Dr Kakodkar's strategic stubbornness ultimately got India what it wanted though the negotiations with the US went to the wire, notes Shivanand Kanavi.
Former chairman of the Atomic Energy Commission Dr Anil Kakodkar has written his memoir Fire and Fury: Transforming India's Strategic Identity (Rupa, 2019) with assistance from his colleague Suresh Gangotra.
It is natural that it would invoke huge amount of interest in anyone following the evolution of India's nuclear programme for both energy and security.
Kakodkar is a nextgen nuclear engineer, following the pioneers Dr Homi Bhabha, Dr Homi Sethna, Dr Raja Ramanna, Dr P K Iyengar and Dr R Chidambaram.
He joined the department of atomic energy in the early sixties as a freshly minted bright mechanical engineer from Mumbai's VJTI and topped his batch at the Atomic Energy Training School.
However his confidence in hands on problem solving and 'can do' attitude drew the seniors's attention quite early.
Soon he was given the first major independent project to architect and build the research reactor Dhruva in the eighties.
Dhruva has been a workhorse since then for the DAE not only in research, but also as a steady supplier of bomb grade plutonium.
He has participated in trouble shooting and ultimately fixing several problems in the power reactors which were caused by design deficiencies in the Canadian natural uranium based 220 MW, PHWRs (Pressurised Heavy Water Reactors).
There were problems with the sagging coolant channels, cracks in the calandria and even the distribution manifold of Madras, (Kalpakkam) reactors which had collapsed.
These were complex engineering and metallurgical problems.
Having been denied any help from the sulking Canadians after the 'peaceful nuclear explosion' of May 18, 1974 at Pokharan, Indian engineers painstakingly analysed and solved the problems much to the surprise of the Canadians and in fact have turned out to be global experts in coolant channel replacement for natural uranium reactors.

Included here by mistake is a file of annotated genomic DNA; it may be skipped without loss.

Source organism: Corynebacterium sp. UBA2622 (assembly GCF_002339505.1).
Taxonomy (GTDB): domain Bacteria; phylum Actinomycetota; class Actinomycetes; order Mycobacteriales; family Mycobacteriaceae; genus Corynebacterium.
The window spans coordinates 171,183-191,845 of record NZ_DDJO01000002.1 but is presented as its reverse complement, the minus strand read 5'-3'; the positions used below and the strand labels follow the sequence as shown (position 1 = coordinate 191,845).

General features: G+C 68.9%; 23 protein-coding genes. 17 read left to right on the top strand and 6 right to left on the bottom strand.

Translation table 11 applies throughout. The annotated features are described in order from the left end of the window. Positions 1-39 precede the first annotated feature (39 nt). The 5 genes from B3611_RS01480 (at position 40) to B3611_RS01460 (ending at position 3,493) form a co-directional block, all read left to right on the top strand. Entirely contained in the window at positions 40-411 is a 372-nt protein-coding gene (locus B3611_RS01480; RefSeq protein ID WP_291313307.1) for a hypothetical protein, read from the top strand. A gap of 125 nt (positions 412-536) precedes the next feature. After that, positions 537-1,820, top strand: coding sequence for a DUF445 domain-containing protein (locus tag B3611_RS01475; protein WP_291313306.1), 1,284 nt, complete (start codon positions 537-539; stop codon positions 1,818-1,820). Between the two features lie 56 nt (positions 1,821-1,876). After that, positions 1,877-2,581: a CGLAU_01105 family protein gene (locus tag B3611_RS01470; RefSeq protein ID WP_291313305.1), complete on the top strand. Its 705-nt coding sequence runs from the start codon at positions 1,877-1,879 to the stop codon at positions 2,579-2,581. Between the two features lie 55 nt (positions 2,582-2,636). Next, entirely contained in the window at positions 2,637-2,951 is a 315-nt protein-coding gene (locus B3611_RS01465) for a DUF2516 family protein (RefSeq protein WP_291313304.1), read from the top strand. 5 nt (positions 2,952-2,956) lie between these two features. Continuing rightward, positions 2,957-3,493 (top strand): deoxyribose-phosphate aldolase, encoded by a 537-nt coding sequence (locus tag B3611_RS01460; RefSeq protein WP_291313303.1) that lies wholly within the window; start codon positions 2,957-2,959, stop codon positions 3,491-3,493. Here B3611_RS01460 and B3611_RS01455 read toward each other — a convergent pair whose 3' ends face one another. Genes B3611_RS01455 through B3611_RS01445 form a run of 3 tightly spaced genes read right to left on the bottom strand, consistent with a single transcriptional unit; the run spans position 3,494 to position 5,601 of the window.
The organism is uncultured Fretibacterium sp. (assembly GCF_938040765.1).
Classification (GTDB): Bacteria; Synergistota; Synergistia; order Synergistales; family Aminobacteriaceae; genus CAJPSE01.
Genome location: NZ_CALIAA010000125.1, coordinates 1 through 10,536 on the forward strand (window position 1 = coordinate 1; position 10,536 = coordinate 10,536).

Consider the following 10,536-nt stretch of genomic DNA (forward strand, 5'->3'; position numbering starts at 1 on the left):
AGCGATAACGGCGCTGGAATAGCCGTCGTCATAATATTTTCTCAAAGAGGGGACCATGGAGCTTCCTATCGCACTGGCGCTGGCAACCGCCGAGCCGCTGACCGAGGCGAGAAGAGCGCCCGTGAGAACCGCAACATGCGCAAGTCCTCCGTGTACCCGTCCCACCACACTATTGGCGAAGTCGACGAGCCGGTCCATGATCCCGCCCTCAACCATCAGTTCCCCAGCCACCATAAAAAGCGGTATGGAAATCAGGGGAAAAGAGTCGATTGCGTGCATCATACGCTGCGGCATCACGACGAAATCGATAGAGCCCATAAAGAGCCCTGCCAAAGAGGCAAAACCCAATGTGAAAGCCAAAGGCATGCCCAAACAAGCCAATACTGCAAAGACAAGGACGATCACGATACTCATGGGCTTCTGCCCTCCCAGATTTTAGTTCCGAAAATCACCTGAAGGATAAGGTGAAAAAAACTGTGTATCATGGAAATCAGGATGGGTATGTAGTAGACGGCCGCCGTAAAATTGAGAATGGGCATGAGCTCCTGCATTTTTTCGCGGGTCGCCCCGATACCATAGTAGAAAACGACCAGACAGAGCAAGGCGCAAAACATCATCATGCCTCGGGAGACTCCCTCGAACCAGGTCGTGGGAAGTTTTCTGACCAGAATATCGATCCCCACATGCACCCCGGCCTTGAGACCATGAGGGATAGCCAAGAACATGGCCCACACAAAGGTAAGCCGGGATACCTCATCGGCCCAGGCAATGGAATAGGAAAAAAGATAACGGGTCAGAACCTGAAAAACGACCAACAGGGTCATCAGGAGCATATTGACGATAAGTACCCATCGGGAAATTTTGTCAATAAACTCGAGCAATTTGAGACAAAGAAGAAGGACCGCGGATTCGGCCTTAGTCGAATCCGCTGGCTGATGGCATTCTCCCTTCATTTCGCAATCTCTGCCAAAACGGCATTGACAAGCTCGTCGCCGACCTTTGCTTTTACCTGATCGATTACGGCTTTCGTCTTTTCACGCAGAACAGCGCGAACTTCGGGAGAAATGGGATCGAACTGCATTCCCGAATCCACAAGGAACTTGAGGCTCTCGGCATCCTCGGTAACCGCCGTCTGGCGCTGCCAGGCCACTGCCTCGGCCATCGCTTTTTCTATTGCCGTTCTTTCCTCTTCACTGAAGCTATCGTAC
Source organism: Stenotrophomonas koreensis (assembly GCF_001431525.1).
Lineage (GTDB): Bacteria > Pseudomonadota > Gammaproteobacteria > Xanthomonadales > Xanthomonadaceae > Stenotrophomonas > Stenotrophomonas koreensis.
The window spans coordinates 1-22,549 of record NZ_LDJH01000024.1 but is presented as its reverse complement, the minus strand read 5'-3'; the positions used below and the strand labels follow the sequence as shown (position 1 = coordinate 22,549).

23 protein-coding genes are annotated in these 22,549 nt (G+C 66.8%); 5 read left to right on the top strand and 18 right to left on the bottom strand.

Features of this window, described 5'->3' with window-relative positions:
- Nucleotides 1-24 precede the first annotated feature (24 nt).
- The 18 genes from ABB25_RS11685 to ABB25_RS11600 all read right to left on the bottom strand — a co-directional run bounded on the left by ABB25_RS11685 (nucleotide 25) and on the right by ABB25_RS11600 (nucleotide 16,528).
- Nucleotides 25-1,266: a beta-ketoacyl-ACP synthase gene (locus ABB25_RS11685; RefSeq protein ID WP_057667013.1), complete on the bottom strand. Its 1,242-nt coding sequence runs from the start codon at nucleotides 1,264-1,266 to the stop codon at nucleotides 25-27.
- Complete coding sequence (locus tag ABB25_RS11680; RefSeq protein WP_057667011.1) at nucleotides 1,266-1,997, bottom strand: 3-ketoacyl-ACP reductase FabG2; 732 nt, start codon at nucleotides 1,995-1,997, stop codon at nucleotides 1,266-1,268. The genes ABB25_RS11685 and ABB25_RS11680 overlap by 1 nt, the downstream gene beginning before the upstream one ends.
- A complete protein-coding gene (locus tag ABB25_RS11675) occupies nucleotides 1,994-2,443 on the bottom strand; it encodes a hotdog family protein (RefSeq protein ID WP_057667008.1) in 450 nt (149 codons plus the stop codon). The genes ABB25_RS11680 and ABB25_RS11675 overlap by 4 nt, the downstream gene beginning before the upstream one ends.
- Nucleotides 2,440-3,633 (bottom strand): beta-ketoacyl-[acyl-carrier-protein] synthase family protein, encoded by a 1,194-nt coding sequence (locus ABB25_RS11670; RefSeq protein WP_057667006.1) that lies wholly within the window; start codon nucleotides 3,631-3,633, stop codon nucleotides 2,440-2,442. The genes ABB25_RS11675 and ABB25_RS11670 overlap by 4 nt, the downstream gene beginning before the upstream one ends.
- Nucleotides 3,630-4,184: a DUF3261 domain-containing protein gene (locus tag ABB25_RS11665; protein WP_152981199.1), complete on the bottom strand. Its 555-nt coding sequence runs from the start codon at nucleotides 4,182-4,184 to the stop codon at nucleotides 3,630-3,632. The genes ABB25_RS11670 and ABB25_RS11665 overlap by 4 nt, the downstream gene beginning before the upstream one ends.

Raja Ramanna, who started the nuclear device design in early seventies at Indira Gandhi's behest, recruited young Kakodkar in 1972 for his engineering skills into the hush-hush project.
Much to Dr Kakodkar's bewilderment before recruiting him, Dr Ramanna wanted to make sure that he did not talk in his sleep! Just to make sure that the secret project did not leak even within team members's families.
Dr Kakodkar is a man of few words.
You can see that in all the television interviews that he has given in the last couple of decades.
He weighs his words and is not at all dramatic in his demeanour much to the disappointment of television journalists looking for sound bytes.
But in his understated way he recounts in the book many incidents that happened during the test in 1974 as well as the weapon tests in 1998.
He also lays to rest in an emphatic manner the controversy that erupted about whether India indeed tested a thermonuclear bomb in 1998.
During the India-US nuclear negotiations he was always the 'go to man' for the ministry of external affairs due to the implicit faith that then prime minister Dr Manmohan Singh placed in him to protect the long term strategic interests of India and not be pressured by the acute Uranium shortage that the country faced then.
In fact, Dr Kakodkar appeared at one time as a stubborn stumbling block not only to the American negotiators, but also to the eager beavers in the MEA who thought India is looking cussedly at a gift horse in the mouth.
That's because when India was on the eve of getting recognition as a de facto nuclear weapon power without having signed the nuclear Non-Proliferation Treaty, paving the way for lifting all sanctions and restrictions on nuclear trade and in fact all hi-tech trade, a major milestone to be crossed was the 'separation plan' that demarcated what reactors and research facilities would be under IAEA safeguards and which others would be off limits to IAEA inspectors, there by implying a connection to the strategic weapons programme.
Here, Dr Kakodkar backed by the PM, was absolutely uncompromising.
This strategic stubbornness ultimately got India what it wanted though the negotiations went to the wire.
He proudly recounts in the book that when the deal was done, then US President George W Bush shook his hands and exclaimed, 'Oh so, you are that Kakodkar, Are you happy now?', thereby implying that he was aware of the tough role Dr Kakodkar had played in the negotiations.
His memories of his childhood and the hard life the family faced when his freedom fighter father was in Portuguese jail in Lisbon for many years and the appendices by his wife and sister in the book bring out Dr Kakodkar's character and add further value to this memoir.
So far, Dr Raja Ramanna, Dr P K Iyengar and Dr M R Srinivasan are among those who headed the DAE who have written their memoirs.
Written in a simple narrative style and language, uncluttered by data, Dr Kakodkar and Gangotra's Fire and Fury is definitely worth reading by all those interested in India's nuclear programme in its quest for clean electricity and strategic weapons.
Shivanand Kanavi, adjunct faculty at the National Institure of Advanced Studies, Bengaluru, is a former VP, TCS and the author of Sand to Silicon: The amazing story of digital technology and Research by Design: Innovation and TCS.